Editor's Note: This is the first in a series on the Real Estate Fraud Advisory Board and the Orange County District Attorney's fraud unit.
If you're in real estate and you're in Elizabeth Henderson's sites, you are probably on the wrong side of the law and you should know there's a whole community of real estate experts helping her try to catch and punish you.
Henderson, an assistant district attorney and head of the major fraud unit in the Orange County District Attorney's office, has behind her the Real Estate Fraud Advisory Board.
Henderson and the board meet every three months at the D.A.'s office to talk about new scams that may be going on out there, and how to better catch perpetrators of real estate-related fraud.
The D.A.'s real estate fraud unit, which has two attorneys and three investigators who work full time in the area of real estate fraud, has 37 active cases in which charges have been filed. Since it was launched in 2009, the unit has amassed 49 felony convictions, many of which have received assistance or real estate expertise from the advisory board.
There are roughly 20 people on the board, which is organized by the D.A.'s office.
In the last few years, the board and the unit have been increasingly busy, as the downturn of real estate has "brought a ton of schemes," Henderson said.
Loan modification fraud, and short-sale schemes are chief among the scams they're seeing, she added.
One trend that's becoming more commonplace is flopping. Unlike flipping, flopping is purchasing foreclosed properties at the lowest possible rate, then selling them a higher rate and collecting the difference.
Such sophisticated scams take place in a landscape of growing complexities in the real estate market, as more and more people are forced to look at loan modifications, short sales and other means to stave off foreclosures. That's where the expertise of the advisory board, also referred to as a "task force," comes in, Henderson said.
"The task force has been really good," she said, adding, "We're not real estate experts."
Beside Realtors, the task force has mortgage professionals, and professionals who specialize in helping out distressed homeowners as advisors.
"They give us input as to what the issues are that are facing them in the real estate community," Henderson said. "They're kind of our eyes and ears on the street."
Wally Malesh, with Keller Williams in Mission Viejo, and a member of the task force for more than two years, said he's gratified with his work on the task force.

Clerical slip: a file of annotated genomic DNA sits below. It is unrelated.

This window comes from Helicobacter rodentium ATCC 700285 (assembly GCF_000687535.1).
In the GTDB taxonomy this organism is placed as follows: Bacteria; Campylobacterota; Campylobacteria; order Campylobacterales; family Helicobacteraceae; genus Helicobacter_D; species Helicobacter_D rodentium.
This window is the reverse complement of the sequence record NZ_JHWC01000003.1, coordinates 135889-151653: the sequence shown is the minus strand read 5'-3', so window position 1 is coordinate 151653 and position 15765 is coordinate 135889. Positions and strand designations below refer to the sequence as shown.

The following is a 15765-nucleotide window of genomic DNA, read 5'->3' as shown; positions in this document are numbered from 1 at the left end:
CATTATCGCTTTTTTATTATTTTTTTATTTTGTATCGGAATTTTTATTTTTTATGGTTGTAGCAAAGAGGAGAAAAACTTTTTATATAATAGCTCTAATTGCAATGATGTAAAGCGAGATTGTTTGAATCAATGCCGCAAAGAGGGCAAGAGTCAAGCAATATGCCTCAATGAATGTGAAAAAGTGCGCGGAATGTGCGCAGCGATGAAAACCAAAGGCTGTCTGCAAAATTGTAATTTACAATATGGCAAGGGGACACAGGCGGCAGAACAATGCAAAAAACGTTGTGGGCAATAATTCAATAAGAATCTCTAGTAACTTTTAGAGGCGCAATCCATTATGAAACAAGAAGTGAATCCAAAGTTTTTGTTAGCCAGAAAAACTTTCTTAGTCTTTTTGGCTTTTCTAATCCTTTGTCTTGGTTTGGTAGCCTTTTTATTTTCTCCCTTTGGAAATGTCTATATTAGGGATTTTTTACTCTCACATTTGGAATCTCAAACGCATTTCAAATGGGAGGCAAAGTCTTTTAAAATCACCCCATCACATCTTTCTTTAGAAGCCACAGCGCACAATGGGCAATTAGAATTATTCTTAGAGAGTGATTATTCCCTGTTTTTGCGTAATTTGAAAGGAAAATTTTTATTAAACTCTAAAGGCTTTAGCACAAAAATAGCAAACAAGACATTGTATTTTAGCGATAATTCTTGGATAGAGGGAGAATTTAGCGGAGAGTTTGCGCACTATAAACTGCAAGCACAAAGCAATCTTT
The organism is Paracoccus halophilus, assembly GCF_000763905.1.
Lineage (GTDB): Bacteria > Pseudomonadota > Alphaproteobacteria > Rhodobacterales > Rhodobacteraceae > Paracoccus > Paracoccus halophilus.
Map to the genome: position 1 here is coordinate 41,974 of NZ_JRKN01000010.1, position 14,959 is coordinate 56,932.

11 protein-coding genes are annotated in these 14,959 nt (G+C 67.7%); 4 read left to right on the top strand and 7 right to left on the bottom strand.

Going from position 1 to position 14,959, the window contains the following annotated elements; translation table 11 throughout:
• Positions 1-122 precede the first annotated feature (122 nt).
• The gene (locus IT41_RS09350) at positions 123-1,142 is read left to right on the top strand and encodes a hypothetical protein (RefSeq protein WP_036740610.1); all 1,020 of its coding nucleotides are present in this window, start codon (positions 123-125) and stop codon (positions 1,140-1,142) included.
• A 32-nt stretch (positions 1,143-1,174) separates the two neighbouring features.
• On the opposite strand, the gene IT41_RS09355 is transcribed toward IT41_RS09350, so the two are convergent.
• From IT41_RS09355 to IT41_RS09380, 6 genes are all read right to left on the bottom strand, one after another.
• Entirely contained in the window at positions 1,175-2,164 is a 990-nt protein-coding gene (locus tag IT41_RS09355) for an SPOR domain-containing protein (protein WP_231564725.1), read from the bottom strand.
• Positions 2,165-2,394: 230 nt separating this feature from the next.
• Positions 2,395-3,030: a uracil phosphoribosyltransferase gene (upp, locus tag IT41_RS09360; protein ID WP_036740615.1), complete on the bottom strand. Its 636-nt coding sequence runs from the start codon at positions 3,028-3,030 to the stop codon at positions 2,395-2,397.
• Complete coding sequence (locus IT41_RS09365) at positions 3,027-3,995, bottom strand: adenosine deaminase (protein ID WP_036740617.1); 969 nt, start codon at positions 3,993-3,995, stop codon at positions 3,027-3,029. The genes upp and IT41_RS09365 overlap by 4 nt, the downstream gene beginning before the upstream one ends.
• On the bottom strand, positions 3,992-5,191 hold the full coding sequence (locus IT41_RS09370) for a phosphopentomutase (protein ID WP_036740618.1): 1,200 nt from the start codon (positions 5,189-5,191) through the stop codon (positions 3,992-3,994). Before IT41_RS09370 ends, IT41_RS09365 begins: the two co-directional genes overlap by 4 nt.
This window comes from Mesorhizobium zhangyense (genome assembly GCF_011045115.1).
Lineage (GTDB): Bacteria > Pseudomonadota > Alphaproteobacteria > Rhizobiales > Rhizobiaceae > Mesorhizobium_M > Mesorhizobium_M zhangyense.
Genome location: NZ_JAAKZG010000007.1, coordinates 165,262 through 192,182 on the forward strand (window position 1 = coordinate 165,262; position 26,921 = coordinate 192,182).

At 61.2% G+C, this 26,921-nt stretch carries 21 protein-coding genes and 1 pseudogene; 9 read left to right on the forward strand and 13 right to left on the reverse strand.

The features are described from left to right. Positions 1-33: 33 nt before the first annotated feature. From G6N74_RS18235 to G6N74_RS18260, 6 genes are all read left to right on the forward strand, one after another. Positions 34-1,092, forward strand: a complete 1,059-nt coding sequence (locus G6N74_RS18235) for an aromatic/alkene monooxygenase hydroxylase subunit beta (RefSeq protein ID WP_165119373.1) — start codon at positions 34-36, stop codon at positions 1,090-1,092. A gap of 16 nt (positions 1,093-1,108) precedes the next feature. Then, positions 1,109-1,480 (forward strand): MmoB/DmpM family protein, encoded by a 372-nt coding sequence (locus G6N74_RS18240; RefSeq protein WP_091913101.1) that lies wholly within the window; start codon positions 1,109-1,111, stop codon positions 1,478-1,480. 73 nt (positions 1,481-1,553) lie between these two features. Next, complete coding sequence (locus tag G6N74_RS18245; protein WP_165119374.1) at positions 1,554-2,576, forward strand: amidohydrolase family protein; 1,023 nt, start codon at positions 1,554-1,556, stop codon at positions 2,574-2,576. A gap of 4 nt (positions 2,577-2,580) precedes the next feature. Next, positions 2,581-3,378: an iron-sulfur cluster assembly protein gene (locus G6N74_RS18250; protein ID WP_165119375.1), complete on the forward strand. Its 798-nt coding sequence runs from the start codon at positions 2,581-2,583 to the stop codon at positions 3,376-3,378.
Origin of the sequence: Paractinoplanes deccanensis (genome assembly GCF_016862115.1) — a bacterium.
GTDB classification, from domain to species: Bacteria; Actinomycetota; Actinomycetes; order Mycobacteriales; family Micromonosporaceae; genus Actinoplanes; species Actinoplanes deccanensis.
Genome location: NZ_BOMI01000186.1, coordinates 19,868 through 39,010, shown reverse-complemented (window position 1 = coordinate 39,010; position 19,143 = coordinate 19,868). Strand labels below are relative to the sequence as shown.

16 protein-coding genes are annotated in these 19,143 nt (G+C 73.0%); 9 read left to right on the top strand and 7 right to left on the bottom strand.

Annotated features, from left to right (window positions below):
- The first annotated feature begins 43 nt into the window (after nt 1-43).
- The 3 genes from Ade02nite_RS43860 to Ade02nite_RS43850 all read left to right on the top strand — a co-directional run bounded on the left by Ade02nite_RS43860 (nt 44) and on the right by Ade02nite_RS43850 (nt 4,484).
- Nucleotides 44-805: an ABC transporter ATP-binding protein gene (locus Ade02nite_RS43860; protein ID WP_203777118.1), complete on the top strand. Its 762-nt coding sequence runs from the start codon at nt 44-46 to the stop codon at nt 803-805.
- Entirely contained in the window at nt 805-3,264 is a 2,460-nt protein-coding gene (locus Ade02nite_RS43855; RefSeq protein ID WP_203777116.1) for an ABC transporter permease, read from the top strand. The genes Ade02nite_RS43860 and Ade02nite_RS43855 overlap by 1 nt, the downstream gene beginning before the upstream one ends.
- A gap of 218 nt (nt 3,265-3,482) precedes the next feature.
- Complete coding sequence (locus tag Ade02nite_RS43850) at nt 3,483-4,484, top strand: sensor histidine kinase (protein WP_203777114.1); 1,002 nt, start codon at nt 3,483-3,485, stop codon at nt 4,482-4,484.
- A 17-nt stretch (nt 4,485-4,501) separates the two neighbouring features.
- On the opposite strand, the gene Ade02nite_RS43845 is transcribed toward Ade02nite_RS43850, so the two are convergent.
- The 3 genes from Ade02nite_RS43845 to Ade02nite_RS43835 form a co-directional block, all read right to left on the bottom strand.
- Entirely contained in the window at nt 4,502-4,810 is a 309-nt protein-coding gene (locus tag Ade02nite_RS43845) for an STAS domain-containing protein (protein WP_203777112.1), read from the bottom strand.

"We're people who are very, very involved in our community and our industry, and people on the committee are working to making it a little bit better," Malesh said.
He added, "There's a couple of places where you see fraud kind of at its worst."
People who don't have great credit, the elderly and those who don't speak English as a primary language are favored victims of real estate fraud predators, he said.
Even properties themselves have become targets as of late.
"Today's concern is all of the distressed properties," he said.
According to Malesh, the task force has increasingly seen a growing problem in which people pick a vacant property and move in, eventually claiming to have ownership of property. The crime is often carried further, when these people run advertisements in the paper showcasing the home for rent, then they charge and collect the rent on a property that was likely foreclosed upon by the bank and has sat empty and unattended, Malesh said.
Task force member Jenean Hill, with First Team Real Estate in Lake Forest, has personally seen how fraud can affect people.
No too long ago, a close friend of hers was scammed into investing in a condo project, in which the real estate agent took her money and sent her spiraling into financial ruin, she said.
"As a single gal, she worked very hard to purchase and pay off her home in San Juan Capistrano," Hill said. "She took out a line of credit on it in order to invest with a real estate agent on a condo conversion project in Corona del Mar."
The agent worked for a real estate broker who had operated under 11 different business names in the past four years, according to Hill, who said the D.A. has taken on the case.
"He embezzled her money from the account that was established to build the condo conversion project," she said. "This resulted in the loss of her life's savings, her excellent credit ruined, and her home that was once paid for is now headed for foreclosure."
She added, "Although much of the Orange County District Attorney's fraud cases are much larger and involve multiple counts and victims, their help with this case touched me on a personal level. Our own friends and family members can become victims of fraud."
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